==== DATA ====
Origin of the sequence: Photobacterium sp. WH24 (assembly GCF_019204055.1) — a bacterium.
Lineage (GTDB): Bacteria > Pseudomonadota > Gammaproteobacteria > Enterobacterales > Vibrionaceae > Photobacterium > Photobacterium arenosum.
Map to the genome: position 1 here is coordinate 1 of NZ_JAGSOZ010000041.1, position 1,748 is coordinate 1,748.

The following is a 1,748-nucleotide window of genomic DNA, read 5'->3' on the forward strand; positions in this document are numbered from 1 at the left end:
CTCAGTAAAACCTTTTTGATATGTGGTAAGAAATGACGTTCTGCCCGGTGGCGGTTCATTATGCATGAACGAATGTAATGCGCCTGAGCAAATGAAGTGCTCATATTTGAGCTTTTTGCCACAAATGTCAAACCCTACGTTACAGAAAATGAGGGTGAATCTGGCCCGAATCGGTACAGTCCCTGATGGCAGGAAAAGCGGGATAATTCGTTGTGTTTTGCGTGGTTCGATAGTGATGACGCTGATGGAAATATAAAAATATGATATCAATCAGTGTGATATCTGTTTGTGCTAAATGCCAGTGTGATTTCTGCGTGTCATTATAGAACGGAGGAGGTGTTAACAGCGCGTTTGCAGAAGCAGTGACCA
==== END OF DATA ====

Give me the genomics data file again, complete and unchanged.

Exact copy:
Origin of the sequence: Photobacterium sp. WH24 (assembly GCF_019204055.1) — a bacterium.
Lineage (GTDB): Bacteria > Pseudomonadota > Gammaproteobacteria > Enterobacterales > Vibrionaceae > Photobacterium > Photobacterium arenosum.
Map to the genome: position 1 here is coordinate 1 of NZ_JAGSOZ010000041.1, position 1,748 is coordinate 1,748.

The following is a 1,748-nucleotide window of genomic DNA, read 5'->3' on the forward strand; positions in this document are numbered from 1 at the left end:
CTCAGTAAAACCTTTTTGATATGTGGTAAGAAATGACGTTCTGCCCGGTGGCGGTTCATTATGCATGAACGAATGTAATGCGCCTGAGCAAATGAAGTGCTCATATTTGAGCTTTTTGCCACAAATGTCAAACCCTACGTTACAGAAAATGAGGGTGAATCTGGCCCGAATCGGTACAGTCCCTGATGGCAGGAAAAGCGGGATAATTCGTTGTGTTTTGCGTGGTTCGATAGTGATGACGCTGATGGAAATATAAAAATATGATATCAATCAGTGTGATATCTGTTTGTGCTAAATGCCAGTGTGATTTCTGCGTGTCATTATAGAACGGAGGAGGTGTTAACAGCGCGTTTGCAGAAGCAGTGACCA